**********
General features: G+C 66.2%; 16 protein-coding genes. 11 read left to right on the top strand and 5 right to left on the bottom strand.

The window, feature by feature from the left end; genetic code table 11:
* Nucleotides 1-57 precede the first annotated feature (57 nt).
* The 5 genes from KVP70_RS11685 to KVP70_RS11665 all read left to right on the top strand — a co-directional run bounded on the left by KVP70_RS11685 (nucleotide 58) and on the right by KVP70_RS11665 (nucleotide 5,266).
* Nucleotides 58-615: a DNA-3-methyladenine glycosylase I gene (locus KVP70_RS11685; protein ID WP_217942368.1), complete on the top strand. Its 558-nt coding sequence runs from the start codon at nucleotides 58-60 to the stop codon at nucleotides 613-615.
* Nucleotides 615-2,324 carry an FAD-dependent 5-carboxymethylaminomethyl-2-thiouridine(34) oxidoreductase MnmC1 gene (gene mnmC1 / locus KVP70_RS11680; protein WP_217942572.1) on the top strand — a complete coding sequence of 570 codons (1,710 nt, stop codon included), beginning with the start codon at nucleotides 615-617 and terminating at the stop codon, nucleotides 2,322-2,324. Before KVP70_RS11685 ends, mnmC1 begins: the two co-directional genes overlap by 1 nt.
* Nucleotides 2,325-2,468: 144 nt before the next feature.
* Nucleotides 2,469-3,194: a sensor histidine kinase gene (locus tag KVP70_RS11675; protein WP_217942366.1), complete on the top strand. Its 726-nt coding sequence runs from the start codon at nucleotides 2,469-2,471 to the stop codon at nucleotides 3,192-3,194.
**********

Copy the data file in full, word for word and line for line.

General features: G+C 66.2%; 16 protein-coding genes. 11 read left to right on the top strand and 5 right to left on the bottom strand.

The window, feature by feature from the left end; genetic code table 11:
* Nucleotides 1-57 precede the first annotated feature (57 nt).
* The 5 genes from KVP70_RS11685 to KVP70_RS11665 all read left to right on the top strand — a co-directional run bounded on the left by KVP70_RS11685 (nucleotide 58) and on the right by KVP70_RS11665 (nucleotide 5,266).
* Nucleotides 58-615: a DNA-3-methyladenine glycosylase I gene (locus KVP70_RS11685; protein ID WP_217942368.1), complete on the top strand. Its 558-nt coding sequence runs from the start codon at nucleotides 58-60 to the stop codon at nucleotides 613-615.
* Nucleotides 615-2,324 carry an FAD-dependent 5-carboxymethylaminomethyl-2-thiouridine(34) oxidoreductase MnmC1 gene (gene mnmC1 / locus KVP70_RS11680; protein WP_217942572.1) on the top strand — a complete coding sequence of 570 codons (1,710 nt, stop codon included), beginning with the start codon at nucleotides 615-617 and terminating at the stop codon, nucleotides 2,322-2,324. Before KVP70_RS11685 ends, mnmC1 begins: the two co-directional genes overlap by 1 nt.
* Nucleotides 2,325-2,468: 144 nt before the next feature.
* Nucleotides 2,469-3,194: a sensor histidine kinase gene (locus tag KVP70_RS11675; protein WP_217942366.1), complete on the top strand. Its 726-nt coding sequence runs from the start codon at nucleotides 2,469-2,471 to the stop codon at nucleotides 3,192-3,194.